The worldwide IT economy will rebound strongly by 2006, according to Gartner Inc. Chief Executive Officer Michael Fleischer who claimed that most enterprises will soon change their strategic focus from cutting costs and protecting profits to aggressively driving growth.
51% of survey participants said they expect the recovery to begin before the end of Q2 2004. Just under 70% think a recovery will begin before the end of the Q3 2004.
Companies and individuals in Singapore will spend US$3.2 billion on computer hardware, software and services next year, up by a good 4.3% over 2003. Singapore will see US$486 million being spent on packaged software next year, up a robust 7% over 2003,’ an IDC official told BizIT. That is noteworthy because packaged software sales will shrink 2.7% overall this year over 2002. Next year, Singaporeans will spend US$1.55 billion on buying new hardware, up 3.8% over 2003. Worldwide IT spending is set to grow 5% to US$916 billion, and spending on telecom services will go up 4% to US$1 trillion in 2004, says another IDC study.
IDC has said it expects China’s IT market to grow by 20% per year with software sales reaching $30.5 billion by 2005. Chinese software market was $800 million in 2002 and is expected to grow 25% a year.
SBs may be overly optimistic about the future, as they have expanded their workforce by 5% over the past year and have increased IT spending by 11% over the same time. Nonetheless, the numbers are favorable for small businesses, as AMI finds that 84% of SBs now have Internet access, 43% have Web sites and 53% have high-speed Net access. AMI reports that the percentage of SBs with true CRM applications rose by 17.9% between 2002 and 2003. Forrester Research finds that at least 26% of small to medium-size businesses (SMBs) in North America have purchased CRM software this year.
Though the double-digit growth rates of the boom times, when the global IT budget grew by 10.8 and 10.4% during 1999 and 2000, may not repeat in the coming years, recent IDC findings project global tech spending will grow by 7-8.3% by 2006-07.
Worldwide IT spending is set for 5% growth to $916 billion
in 2004, while spending on telecom services will show 4% growth to $1
trillion. According to the new IT Black Book, which gathers IT spending data from 55
countries, total spending in 2003 will show a return to positive growth this
year in the United States and emerging markets, although worldwide growth will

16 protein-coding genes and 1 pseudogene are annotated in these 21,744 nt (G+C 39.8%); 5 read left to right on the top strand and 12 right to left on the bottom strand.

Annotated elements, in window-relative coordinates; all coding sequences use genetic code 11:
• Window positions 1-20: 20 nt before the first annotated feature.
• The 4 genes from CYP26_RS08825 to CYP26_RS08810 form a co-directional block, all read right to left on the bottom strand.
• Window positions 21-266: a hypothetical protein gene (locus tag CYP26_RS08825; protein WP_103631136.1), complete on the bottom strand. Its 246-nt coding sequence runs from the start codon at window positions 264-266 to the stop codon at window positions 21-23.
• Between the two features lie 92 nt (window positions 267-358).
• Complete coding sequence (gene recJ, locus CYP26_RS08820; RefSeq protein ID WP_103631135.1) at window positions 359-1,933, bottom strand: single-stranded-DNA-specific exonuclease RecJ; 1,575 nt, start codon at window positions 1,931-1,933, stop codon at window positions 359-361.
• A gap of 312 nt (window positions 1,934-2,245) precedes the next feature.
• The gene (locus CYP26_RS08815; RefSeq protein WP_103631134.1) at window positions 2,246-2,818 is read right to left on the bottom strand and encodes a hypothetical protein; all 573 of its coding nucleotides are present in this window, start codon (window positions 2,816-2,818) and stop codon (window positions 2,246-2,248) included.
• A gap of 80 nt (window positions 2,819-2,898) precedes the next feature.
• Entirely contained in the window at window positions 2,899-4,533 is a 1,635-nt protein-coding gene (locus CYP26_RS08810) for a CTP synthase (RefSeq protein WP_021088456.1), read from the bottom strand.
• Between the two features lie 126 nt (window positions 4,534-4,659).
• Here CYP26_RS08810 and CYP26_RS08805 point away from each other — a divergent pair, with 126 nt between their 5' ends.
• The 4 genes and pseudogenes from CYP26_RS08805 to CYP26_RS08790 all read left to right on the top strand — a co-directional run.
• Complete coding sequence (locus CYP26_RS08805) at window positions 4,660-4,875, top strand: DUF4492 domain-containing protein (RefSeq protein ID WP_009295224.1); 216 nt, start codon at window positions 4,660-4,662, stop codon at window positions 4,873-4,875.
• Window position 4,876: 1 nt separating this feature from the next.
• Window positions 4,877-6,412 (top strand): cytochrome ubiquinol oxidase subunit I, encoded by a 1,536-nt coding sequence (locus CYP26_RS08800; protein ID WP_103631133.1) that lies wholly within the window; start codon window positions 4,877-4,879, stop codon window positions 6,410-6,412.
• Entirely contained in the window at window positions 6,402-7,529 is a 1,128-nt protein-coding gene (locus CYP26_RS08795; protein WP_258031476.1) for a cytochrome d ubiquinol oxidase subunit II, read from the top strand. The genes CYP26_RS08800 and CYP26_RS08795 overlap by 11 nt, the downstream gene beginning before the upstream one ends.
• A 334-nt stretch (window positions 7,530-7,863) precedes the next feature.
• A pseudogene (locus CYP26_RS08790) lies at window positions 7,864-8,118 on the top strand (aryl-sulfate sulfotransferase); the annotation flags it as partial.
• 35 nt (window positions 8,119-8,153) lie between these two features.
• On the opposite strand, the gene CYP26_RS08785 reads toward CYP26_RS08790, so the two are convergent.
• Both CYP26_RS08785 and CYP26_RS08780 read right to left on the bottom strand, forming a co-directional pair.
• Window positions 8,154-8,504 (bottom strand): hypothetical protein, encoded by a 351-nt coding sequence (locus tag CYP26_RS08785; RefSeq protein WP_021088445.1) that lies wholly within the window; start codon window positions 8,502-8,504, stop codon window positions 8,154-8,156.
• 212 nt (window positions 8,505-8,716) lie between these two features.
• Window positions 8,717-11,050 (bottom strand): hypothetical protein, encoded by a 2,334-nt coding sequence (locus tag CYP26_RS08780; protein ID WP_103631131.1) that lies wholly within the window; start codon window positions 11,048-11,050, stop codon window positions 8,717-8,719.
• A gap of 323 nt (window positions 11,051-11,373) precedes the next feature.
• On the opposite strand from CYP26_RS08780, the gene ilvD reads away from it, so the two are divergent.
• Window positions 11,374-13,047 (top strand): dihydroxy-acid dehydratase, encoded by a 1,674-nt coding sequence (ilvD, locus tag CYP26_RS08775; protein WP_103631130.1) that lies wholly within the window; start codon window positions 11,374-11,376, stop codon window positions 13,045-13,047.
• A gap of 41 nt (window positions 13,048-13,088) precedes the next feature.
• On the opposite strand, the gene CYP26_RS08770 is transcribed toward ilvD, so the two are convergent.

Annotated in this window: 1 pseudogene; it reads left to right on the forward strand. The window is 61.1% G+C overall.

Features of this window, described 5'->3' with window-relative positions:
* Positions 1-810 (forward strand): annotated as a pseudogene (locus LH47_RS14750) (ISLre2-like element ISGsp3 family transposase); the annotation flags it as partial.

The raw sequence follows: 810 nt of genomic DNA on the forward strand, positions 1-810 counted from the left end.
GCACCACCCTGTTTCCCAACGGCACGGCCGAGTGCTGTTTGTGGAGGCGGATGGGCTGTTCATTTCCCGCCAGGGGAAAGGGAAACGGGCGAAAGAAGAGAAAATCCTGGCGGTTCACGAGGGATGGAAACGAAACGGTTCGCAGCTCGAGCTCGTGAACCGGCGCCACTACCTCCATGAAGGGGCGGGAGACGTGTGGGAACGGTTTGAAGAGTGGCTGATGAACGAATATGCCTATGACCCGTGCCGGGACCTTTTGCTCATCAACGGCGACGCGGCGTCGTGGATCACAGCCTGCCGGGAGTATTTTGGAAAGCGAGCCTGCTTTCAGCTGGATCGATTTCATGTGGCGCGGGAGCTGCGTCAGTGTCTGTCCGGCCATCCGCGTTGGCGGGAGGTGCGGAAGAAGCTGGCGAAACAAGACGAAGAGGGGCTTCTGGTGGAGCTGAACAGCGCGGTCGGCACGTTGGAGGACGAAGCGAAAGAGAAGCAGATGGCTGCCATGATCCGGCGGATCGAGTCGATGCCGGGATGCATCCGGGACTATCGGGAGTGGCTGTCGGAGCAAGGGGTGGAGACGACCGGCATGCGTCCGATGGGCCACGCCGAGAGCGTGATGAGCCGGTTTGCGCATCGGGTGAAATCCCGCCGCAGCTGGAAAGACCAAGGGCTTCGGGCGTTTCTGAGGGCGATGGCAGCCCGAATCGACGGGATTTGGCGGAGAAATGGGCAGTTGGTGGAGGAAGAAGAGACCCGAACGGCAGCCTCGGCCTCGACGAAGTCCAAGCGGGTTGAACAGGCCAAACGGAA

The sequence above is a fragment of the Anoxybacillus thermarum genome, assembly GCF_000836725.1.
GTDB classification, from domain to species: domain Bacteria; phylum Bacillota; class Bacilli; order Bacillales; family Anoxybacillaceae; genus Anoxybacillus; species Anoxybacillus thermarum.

remain inhibited by declines in Europe, Japan and Canada.
The 3Q03 Telecom Black Book shows that data services growth will be 16% in
2004, while telco spending on equipment will show a long-awaited recovery to
7% growth in 2004 and 11% in 2005. “The telecom industry will finally return
to increased equipment spending in 2004,” said Ludovica Bruno, telecom analyst
at IDC. “As the telecom winter gives way to a telecom spring, the rebound will
reach 16.5% growth by 2007.”
International markets, meanwhile, continue to offer improving prospects
and stability. “Latin America will see a recovery to 7% IT spending growth in
2004,” said Juan Orozco, IT market analyst. “This will include a rebound to
double-digit growth in IT services markets next year.”
Israel’s information technology services market totaled $1.214 billion in 2002, 9.3% less than the $1.34 billion in 2001, states a new IDC Israel report. IDC cites the following factors for the drop: smaller enterprise IT budgets, especially by small and medium-sized private companies; the drop in GDP; less investment in Israel; the ongoing state of war; and competition between IT services companies that led to lower sweeping lower prices in the sector. IDC states that 2002 was the third consecutive year in which Israel’s IT services market shrank. IDC predicts that the market will expand by a modest 2.7% over the next five years to $1.386 billion in 2007. IDC revised its forecast from late 2002, which predicted only a 2.7% drop in Israel’s IT services market in 2002, compared with a year earlier. IDC attributed the difference the worse than expected recession in 2002.
Expenditure on Information Technology (IT) in the six members of the Gulf Cooperation Council is expected to grow by 10.2% in 2004 to reach $4.2 billion, market research firm IDC reported. IT expenditure in Saudi Arabia will increase from $1.88 billion in 2003 to just over $2 billion in 2004 – a 6% growth. IT expenditure in UAE will increase from $1.04 billion in 2003 to $1.15 billion in 2004 – a 10.6% growth. IT expenditure will grow by 7.6% in Oman and 12.9% in Qatar.